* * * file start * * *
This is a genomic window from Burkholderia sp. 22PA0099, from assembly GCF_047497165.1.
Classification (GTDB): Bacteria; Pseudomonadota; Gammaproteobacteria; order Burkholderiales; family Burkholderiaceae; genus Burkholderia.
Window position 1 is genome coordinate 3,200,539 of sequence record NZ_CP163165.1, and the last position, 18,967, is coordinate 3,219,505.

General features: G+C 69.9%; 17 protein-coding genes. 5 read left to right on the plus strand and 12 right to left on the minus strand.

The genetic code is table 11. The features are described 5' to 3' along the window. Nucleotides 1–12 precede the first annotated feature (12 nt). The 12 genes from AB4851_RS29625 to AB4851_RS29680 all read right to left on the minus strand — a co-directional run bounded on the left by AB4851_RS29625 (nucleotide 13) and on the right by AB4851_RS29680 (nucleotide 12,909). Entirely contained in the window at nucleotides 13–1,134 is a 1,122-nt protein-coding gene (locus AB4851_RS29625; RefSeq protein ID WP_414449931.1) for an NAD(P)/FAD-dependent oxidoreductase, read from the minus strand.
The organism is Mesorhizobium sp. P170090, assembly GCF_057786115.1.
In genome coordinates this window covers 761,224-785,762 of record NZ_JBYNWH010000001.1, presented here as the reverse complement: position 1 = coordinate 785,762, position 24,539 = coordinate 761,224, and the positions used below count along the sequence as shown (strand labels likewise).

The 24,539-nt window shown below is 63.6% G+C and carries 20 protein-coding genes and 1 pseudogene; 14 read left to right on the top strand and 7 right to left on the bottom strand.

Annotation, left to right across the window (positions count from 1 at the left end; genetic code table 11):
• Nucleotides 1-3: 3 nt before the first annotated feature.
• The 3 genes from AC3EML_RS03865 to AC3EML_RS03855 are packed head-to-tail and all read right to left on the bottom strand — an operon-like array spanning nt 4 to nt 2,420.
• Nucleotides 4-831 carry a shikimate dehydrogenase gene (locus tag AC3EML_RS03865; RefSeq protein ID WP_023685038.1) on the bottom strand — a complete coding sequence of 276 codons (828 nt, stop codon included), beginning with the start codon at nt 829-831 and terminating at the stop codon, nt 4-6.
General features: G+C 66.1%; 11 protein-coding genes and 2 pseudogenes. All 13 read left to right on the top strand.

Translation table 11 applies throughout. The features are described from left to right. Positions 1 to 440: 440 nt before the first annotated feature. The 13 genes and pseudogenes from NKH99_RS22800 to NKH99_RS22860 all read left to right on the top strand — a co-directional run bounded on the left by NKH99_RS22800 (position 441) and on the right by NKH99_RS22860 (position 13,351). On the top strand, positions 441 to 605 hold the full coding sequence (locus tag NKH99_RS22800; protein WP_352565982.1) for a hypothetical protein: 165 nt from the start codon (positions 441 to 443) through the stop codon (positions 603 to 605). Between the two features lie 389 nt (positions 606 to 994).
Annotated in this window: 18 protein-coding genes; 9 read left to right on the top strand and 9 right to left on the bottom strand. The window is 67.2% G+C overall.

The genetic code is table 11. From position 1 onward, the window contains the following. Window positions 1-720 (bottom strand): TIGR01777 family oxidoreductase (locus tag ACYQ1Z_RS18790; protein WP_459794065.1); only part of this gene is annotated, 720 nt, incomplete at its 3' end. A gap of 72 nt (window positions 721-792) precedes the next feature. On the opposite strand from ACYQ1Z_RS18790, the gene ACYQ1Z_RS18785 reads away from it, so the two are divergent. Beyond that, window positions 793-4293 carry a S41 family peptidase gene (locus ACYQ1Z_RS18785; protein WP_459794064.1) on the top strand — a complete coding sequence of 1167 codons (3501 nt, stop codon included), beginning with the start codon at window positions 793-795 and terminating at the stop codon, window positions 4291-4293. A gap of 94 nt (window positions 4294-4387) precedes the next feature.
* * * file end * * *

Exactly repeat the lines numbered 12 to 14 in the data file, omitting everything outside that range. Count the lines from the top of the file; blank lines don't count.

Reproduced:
• Nucleotides 4-831 carry a shikimate dehydrogenase gene (locus tag AC3EML_RS03865; RefSeq protein ID WP_023685038.1) on the bottom strand — a complete coding sequence of 276 codons (828 nt, stop codon included), beginning with the start codon at nt 829-831 and terminating at the stop codon, nt 4-6.
General features: G+C 66.1%; 11 protein-coding genes and 2 pseudogenes. All 13 read left to right on the top strand.

Translation table 11 applies throughout. The features are described from left to right. Positions 1 to 440: 440 nt before the first annotated feature. The 13 genes and pseudogenes from NKH99_RS22800 to NKH99_RS22860 all read left to right on the top strand — a co-directional run bounded on the left by NKH99_RS22800 (position 441) and on the right by NKH99_RS22860 (position 13,351). On the top strand, positions 441 to 605 hold the full coding sequence (locus tag NKH99_RS22800; protein WP_352565982.1) for a hypothetical protein: 165 nt from the start codon (positions 441 to 443) through the stop codon (positions 603 to 605). Between the two features lie 389 nt (positions 606 to 994).